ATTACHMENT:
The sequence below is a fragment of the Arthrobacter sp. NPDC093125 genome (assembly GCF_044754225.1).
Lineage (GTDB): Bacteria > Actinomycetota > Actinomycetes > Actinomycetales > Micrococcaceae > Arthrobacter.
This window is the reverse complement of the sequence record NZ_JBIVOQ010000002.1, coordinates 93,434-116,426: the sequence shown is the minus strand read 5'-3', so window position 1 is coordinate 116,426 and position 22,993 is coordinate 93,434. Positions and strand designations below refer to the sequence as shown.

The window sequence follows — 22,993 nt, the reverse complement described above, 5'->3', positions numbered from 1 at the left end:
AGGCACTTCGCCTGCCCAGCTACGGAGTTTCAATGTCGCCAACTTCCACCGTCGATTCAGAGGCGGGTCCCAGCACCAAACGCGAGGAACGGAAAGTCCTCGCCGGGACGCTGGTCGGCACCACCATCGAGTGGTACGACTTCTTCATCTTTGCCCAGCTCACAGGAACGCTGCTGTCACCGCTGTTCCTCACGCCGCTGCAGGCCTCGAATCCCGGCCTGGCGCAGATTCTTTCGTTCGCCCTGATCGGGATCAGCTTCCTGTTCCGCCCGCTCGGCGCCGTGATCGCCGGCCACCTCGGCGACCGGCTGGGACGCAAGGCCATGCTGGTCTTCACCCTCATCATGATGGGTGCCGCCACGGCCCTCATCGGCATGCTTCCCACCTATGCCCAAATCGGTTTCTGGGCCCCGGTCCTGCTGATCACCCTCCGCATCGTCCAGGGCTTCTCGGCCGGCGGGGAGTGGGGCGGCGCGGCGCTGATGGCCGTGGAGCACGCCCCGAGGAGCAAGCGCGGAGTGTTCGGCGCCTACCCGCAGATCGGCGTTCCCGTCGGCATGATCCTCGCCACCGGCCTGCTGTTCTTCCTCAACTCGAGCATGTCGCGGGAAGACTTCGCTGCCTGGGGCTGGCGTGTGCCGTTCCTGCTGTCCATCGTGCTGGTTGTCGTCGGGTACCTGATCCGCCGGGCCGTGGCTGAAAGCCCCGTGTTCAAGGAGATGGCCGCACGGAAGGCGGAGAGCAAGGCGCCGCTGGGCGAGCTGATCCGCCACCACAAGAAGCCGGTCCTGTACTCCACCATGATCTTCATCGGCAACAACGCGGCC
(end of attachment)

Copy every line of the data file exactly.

The sequence below is a fragment of the Arthrobacter sp. NPDC093125 genome (assembly GCF_044754225.1).
Lineage (GTDB): Bacteria > Actinomycetota > Actinomycetes > Actinomycetales > Micrococcaceae > Arthrobacter.
This window is the reverse complement of the sequence record NZ_JBIVOQ010000002.1, coordinates 93,434-116,426: the sequence shown is the minus strand read 5'-3', so window position 1 is coordinate 116,426 and position 22,993 is coordinate 93,434. Positions and strand designations below refer to the sequence as shown.

The window sequence follows — 22,993 nt, the reverse complement described above, 5'->3', positions numbered from 1 at the left end:
AGGCACTTCGCCTGCCCAGCTACGGAGTTTCAATGTCGCCAACTTCCACCGTCGATTCAGAGGCGGGTCCCAGCACCAAACGCGAGGAACGGAAAGTCCTCGCCGGGACGCTGGTCGGCACCACCATCGAGTGGTACGACTTCTTCATCTTTGCCCAGCTCACAGGAACGCTGCTGTCACCGCTGTTCCTCACGCCGCTGCAGGCCTCGAATCCCGGCCTGGCGCAGATTCTTTCGTTCGCCCTGATCGGGATCAGCTTCCTGTTCCGCCCGCTCGGCGCCGTGATCGCCGGCCACCTCGGCGACCGGCTGGGACGCAAGGCCATGCTGGTCTTCACCCTCATCATGATGGGTGCCGCCACGGCCCTCATCGGCATGCTTCCCACCTATGCCCAAATCGGTTTCTGGGCCCCGGTCCTGCTGATCACCCTCCGCATCGTCCAGGGCTTCTCGGCCGGCGGGGAGTGGGGCGGCGCGGCGCTGATGGCCGTGGAGCACGCCCCGAGGAGCAAGCGCGGAGTGTTCGGCGCCTACCCGCAGATCGGCGTTCCCGTCGGCATGATCCTCGCCACCGGCCTGCTGTTCTTCCTCAACTCGAGCATGTCGCGGGAAGACTTCGCTGCCTGGGGCTGGCGTGTGCCGTTCCTGCTGTCCATCGTGCTGGTTGTCGTCGGGTACCTGATCCGCCGGGCCGTGGCTGAAAGCCCCGTGTTCAAGGAGATGGCCGCACGGAAGGCGGAGAGCAAGGCGCCGCTGGGCGAGCTGATCCGCCACCACAAGAAGCCGGTCCTGTACTCCACCATGATCTTCATCGGCAACAACGCGGCC